Metro hospitals are collaborating and prepping to invoke crisis standards of care if our regions, six and eight, were to hit tier four of the state’s hospital surge plan.
"According to the state health departments surge plan this is a part of their plan,” said Dr. Julie Watson the chief medical officer with Integris Health.
Watson said if crisis standards of care were implemented it would be a regional decision.
"That we are here, that we have exhausted all resources. We literally have no hallway we can put a patient in, no conference center we have taken down and made care centers,” said Watson.
If invoked tough decisions would be made on who would get a higher level of care.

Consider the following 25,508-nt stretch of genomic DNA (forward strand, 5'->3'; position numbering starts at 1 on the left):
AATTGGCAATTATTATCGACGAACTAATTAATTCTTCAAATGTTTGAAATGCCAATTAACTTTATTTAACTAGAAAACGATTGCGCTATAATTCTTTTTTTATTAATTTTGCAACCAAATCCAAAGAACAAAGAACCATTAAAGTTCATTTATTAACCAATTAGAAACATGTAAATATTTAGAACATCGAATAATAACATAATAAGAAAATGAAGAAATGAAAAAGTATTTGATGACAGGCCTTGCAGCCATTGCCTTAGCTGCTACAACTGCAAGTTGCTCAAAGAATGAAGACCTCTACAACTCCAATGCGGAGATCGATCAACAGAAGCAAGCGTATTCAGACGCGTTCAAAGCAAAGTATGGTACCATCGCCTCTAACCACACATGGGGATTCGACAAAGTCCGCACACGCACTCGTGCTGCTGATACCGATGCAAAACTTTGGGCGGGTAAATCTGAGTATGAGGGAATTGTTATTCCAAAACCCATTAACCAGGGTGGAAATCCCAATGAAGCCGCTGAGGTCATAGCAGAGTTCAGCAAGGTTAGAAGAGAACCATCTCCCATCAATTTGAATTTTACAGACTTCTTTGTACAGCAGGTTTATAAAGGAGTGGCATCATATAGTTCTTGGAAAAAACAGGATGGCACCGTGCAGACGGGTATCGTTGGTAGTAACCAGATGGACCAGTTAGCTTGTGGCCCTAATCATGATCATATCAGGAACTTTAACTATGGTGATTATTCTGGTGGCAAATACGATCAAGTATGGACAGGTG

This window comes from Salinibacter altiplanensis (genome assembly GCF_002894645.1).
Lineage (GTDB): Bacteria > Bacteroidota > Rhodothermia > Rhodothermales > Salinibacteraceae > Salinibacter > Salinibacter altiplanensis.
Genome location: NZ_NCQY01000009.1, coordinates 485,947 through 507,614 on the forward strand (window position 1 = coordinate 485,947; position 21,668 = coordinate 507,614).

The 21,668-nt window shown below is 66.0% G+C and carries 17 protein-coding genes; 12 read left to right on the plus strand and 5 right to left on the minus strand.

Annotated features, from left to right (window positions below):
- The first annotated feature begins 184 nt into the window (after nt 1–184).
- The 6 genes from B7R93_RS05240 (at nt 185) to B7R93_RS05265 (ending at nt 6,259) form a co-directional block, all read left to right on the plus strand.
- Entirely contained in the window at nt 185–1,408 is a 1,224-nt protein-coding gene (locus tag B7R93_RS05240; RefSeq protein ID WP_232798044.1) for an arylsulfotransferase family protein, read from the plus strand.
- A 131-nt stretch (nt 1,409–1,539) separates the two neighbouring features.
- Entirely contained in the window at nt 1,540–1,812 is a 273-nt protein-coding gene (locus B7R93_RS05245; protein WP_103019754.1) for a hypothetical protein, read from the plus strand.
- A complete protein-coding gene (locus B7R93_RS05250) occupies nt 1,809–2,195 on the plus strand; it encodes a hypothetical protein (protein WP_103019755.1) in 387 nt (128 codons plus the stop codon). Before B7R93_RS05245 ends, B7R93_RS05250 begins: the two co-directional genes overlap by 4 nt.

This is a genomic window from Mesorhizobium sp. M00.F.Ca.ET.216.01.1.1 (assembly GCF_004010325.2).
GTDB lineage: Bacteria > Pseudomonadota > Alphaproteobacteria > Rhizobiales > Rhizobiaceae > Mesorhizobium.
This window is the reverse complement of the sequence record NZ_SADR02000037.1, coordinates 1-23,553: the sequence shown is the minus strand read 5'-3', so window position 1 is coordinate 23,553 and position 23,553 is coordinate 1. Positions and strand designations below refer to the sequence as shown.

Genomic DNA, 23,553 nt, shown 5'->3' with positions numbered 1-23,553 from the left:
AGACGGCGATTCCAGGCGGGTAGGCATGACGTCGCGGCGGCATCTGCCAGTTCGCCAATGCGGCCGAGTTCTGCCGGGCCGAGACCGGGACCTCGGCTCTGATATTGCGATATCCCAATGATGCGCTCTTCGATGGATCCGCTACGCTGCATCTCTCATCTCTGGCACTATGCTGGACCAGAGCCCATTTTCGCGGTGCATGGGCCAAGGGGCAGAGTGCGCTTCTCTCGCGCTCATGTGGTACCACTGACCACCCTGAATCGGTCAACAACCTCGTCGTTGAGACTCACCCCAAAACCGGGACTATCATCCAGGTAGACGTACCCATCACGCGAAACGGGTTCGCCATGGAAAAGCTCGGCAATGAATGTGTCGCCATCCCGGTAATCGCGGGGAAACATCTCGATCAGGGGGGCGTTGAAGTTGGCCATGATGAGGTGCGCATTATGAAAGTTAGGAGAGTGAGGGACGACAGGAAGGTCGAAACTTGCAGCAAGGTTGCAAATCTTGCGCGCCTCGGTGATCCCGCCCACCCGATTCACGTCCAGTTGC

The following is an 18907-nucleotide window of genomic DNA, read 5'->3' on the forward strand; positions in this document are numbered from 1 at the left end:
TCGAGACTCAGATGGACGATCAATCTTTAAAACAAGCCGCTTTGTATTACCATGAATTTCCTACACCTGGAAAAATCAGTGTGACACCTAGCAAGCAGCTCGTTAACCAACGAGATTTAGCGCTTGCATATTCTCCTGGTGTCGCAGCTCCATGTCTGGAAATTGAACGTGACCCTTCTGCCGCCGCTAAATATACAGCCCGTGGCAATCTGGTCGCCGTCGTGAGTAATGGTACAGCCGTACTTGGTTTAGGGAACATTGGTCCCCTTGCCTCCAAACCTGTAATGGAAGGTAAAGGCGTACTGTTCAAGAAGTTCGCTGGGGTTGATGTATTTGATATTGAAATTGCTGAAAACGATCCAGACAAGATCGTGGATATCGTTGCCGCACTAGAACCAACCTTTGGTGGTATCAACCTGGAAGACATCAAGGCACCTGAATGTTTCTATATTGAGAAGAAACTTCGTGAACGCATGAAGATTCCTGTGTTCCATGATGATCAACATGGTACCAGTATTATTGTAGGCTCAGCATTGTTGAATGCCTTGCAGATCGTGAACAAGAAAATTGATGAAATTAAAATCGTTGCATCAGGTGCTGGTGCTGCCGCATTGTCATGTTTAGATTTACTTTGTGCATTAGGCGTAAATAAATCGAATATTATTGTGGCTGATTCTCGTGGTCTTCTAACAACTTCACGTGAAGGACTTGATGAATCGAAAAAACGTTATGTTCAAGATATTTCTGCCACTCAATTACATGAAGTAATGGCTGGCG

"There’s scores that tell you how severely ill a patient is. Then from an ethical standard it's to try and save as many lives as possible or life years,” said Dr. Watson. “So, part of the prioritization process takes into account a patient who is 95 vs someone who is 5. A patient with a terminal illness with a prognosis of a year to live vs a healthy 21-year-old, so to speak."
But Watson is urging people to practice safety precautions so we can avoid getting to that point.
"Know there is collaboration of the health systems that we want to avoid crisis standards of care,” said Dr. Watson. “That we are in lockstep with one another if god forbid, we had to go there but we need peoples help to not cross that bridge."
To get to tier four there must be 40% of patients in the hospital with COVID-19. Right now, we are teetering on that at just over 38%.